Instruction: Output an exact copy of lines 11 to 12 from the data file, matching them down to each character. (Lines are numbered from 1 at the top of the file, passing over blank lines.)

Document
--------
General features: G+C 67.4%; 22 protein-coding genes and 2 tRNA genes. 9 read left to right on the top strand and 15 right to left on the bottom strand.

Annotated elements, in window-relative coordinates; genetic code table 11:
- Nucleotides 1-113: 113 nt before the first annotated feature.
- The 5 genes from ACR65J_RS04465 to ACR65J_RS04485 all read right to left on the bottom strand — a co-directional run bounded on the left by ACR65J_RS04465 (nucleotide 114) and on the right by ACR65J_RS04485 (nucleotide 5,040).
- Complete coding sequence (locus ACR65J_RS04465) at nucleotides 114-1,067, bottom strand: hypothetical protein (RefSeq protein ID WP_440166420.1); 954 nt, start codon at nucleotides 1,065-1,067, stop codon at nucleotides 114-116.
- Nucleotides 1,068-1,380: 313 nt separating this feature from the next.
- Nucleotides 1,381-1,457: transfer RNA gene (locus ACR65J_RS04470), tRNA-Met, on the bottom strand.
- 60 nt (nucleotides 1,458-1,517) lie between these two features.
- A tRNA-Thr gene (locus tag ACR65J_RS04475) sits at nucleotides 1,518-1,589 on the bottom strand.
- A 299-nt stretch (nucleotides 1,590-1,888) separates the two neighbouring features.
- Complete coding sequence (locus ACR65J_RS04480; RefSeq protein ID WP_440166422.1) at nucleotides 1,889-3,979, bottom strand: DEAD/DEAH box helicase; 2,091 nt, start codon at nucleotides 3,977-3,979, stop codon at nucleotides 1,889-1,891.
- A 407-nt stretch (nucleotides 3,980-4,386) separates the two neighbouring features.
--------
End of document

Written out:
- Complete coding sequence (locus ACR65J_RS04480; RefSeq protein ID WP_440166422.1) at nucleotides 1,889-3,979, bottom strand: DEAD/DEAH box helicase; 2,091 nt, start codon at nucleotides 3,977-3,979, stop codon at nucleotides 1,889-1,891.
- A 407-nt stretch (nucleotides 3,980-4,386) separates the two neighbouring features.